Tuesday, December 9, 2014

Timing is everything. Important facts about Pentax you should know. Read this blog then share it with your Canikon friends. :)

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Hi Pentaxian friends.

Timing is everything. So many of you, including myself, do wish that Pentax would have produced a Full Frame DSLR. Did you know that the first Full Frame DSLR was actually designed by Pentax, but the wrong timing and other factors prevented them to release what would have been the first Full Frame, 6 megapixels DSLR, in 2001.


Here is a press release issued on February 10, 2001:

DENVER, Colorado (February 10, 2001) . . . PENTAX Corporation will preview a new digital autofocus SLR camera (The MZ-D)) at the PMA (Photo Marketing Association) Show held in Orlando, February 11-14, 2001. The addition of this advanced digital SLR camera complements one of the most extensive photographic lines of any manufacturer in the industry including 35mm, APS, medium format and digital for various levels of photographers.


The MZ-S was the last 35mm camera that Pentax produced. I loved the design. Actually it wasn't their last 35mm, the *ist was, but the MZ-s was the last flagship model..

Created along the same developmental concept lines as the new PENTAX MZ-S professional 35mm autofocus SLR camera, this high-end digital SLR will feature a 35mm-film-sized, six megapixel CCD image sensor as well as a DSP and other digital processing components. This package was jointly developed with Philips Electronics in order to realize high-grade image quality, top-level performance and compact dimensions simultaneously. Offering compatibility with the existing PENTAX KAF2 lens mount, it will also accept PENTAX 645-system and 67-system interchangeable lenses (when used with an adapter). This high-performance digital autofocus SLR camera will be ideal for advanced amateurs and professionals who demand top quality images and SLR maneuverability.


The camera will be compatible with four new accessories introduced for the new MZ-S 35mm SLR camera including: 1.) BG-10 Battery Grip, 2.) CS-105 & CS-130 Cable Switches, 3.) TS-110 Release Timer Switch, and the 4.) AF360FGZ Dedicated Flash Unit. The final product specifications, pricing and marketing dates will be announced at a later time.

This DSLR still appeals to me today. I think the design is incredibly beautiful. Who's to say that Pentax couldn't reuse this design with a new / current Full Frame CMOS sensor!
 
The  LCD screen is small in today's standards, but look at the top panel of the camera...pure beauty. Remember that this was in 2001, that's ancient in digital technology, and yet Pentax was at the forefront of Full Frame DSLR.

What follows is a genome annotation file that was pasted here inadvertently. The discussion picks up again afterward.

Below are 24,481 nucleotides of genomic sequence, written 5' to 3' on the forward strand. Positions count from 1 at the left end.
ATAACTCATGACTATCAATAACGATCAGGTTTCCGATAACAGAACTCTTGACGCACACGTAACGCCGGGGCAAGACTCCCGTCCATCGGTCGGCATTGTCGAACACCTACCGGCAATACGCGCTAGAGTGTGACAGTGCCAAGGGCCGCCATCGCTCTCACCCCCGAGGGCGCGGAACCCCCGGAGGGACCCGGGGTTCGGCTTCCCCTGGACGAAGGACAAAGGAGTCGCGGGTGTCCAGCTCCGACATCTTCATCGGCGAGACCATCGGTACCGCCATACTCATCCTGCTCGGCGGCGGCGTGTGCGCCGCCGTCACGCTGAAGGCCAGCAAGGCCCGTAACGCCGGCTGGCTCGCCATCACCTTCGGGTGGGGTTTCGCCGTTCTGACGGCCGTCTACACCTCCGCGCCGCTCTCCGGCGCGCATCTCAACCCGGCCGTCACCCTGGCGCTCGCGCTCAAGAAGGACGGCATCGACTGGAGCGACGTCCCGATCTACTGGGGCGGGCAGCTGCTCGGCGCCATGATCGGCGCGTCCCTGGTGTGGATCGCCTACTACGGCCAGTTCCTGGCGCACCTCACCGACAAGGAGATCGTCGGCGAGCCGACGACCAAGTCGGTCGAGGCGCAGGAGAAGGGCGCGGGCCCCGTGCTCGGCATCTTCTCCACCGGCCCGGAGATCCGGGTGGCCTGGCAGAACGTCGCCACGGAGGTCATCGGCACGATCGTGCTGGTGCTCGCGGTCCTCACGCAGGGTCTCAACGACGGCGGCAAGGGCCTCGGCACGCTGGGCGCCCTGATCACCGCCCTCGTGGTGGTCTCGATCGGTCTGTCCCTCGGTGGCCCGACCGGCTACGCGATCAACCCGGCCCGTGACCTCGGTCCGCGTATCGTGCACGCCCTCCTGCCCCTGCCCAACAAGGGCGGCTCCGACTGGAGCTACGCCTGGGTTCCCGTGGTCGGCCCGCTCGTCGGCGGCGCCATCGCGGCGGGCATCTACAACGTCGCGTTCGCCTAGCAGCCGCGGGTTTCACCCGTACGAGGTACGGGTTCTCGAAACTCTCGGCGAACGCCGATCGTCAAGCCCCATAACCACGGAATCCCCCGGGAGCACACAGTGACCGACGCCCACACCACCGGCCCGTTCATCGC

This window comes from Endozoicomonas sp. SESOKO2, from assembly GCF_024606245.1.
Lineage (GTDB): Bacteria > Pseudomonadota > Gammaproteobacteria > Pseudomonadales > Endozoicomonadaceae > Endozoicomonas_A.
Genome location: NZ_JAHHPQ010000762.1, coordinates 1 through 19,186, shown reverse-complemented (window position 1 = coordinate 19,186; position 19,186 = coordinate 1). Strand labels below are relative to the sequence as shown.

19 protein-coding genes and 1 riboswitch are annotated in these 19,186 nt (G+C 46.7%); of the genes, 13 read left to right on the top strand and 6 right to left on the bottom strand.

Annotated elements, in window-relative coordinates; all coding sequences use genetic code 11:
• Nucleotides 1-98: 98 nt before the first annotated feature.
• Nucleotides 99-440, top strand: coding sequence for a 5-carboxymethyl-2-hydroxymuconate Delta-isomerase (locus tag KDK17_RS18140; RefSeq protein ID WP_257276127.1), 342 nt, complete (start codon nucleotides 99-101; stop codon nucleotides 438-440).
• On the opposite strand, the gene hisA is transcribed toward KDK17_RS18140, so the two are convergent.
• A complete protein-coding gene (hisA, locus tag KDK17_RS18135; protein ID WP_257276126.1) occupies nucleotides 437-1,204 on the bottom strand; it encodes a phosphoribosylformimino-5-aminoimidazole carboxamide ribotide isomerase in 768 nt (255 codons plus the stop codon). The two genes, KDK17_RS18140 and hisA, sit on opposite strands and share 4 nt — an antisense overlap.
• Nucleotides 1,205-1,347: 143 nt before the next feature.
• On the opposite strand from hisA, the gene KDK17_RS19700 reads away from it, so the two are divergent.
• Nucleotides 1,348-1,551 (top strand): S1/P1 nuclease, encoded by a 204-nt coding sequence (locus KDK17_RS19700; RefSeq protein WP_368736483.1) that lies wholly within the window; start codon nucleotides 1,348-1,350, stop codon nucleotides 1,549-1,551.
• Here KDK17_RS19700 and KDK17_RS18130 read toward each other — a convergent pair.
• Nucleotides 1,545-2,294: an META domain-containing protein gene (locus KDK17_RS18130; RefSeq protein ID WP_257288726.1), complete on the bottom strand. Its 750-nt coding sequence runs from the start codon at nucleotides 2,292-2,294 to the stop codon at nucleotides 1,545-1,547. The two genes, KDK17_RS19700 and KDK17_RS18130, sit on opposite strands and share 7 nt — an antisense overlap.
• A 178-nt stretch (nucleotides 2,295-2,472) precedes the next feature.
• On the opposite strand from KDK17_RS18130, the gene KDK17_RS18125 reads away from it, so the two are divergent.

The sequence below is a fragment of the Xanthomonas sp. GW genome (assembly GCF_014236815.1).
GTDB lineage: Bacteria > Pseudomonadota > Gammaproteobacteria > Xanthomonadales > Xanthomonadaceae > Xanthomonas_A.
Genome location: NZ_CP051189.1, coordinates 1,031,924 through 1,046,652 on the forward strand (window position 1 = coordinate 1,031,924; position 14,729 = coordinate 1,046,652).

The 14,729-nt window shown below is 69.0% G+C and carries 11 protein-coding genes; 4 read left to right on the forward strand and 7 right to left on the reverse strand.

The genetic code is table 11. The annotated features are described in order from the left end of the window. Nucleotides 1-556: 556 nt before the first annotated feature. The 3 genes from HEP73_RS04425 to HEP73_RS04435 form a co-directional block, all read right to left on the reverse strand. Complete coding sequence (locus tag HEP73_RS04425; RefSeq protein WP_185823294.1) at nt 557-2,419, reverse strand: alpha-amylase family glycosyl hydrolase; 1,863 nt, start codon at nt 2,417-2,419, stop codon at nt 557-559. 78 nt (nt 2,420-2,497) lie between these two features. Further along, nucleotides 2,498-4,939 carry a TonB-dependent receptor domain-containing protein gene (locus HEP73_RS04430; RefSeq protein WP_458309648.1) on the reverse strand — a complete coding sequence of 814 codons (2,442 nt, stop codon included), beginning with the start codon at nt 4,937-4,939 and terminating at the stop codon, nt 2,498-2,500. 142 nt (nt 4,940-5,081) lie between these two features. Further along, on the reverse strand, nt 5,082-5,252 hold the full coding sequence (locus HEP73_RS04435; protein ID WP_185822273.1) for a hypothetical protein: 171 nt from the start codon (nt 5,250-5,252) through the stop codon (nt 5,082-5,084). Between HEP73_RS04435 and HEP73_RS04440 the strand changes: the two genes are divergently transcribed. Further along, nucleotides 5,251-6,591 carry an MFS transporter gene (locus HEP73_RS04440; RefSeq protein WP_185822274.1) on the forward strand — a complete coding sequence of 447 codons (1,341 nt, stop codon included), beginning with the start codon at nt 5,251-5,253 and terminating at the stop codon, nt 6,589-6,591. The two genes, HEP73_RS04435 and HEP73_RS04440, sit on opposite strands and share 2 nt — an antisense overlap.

So why wasn't it ever mass produced?

Well, as it turned out, the Phillips sensor fail to deliver. Actually, Contax were to introduced a new DSLR as well, based on this same sensor, but the failure to deliver from Phillips actually drove Contax to extinction. Aren't you glad that Pentax was strong to hang in there? If that sensor would have succeeded in producing great images, Pentax would have been ahead of Nikon and Canon. It took them a while to get back on their digital feet, but now with the 645D, the K-5 and the K-r, Pentax is definitely in the game.


The picture above was Pentax first design of a mirrorless digital camera...way ahead of everyone else. The year...1997. It was going to use Pentax "K" mount.  It was never released, but it seems like the idea was a good one, look at all the mirror-less cameras out on the market today.

This was a sample of a camera Pentax designed years ago (1997, yet never released): a K-mount digital CCD camera with with no mirror assembly, just live preview on the LCD.

I am fascinated by the 'Pentax Design Studio'concept model of this ultra-compact Digital K-SLR from 1997
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Note: At the time Pentax were going to introduce the new MZ-D Full Frame - 6 megapixels,  Nikon's flagship model was the D1, with only an APS-C sensor @ 2.7 megapixels.  Canon had the EOS-1D with a Panasonic 1.3x APS-C sensor @ 4 megapixels. Nobody else had a Full Frame in the works. Technically speaking, and timing wise, if the Phillips sensor would have delivered, Pentax would have had the best DSLR way at the beginning of the DSLR revolution. But it isn't over yet, and with the current line of DSLRs, I am confident that Pentax will be at the top in the near future. Hang in there, the Pentax world is about to change the game. Never, never, but never give up!

Thanks for reading.

Yvon Bourque


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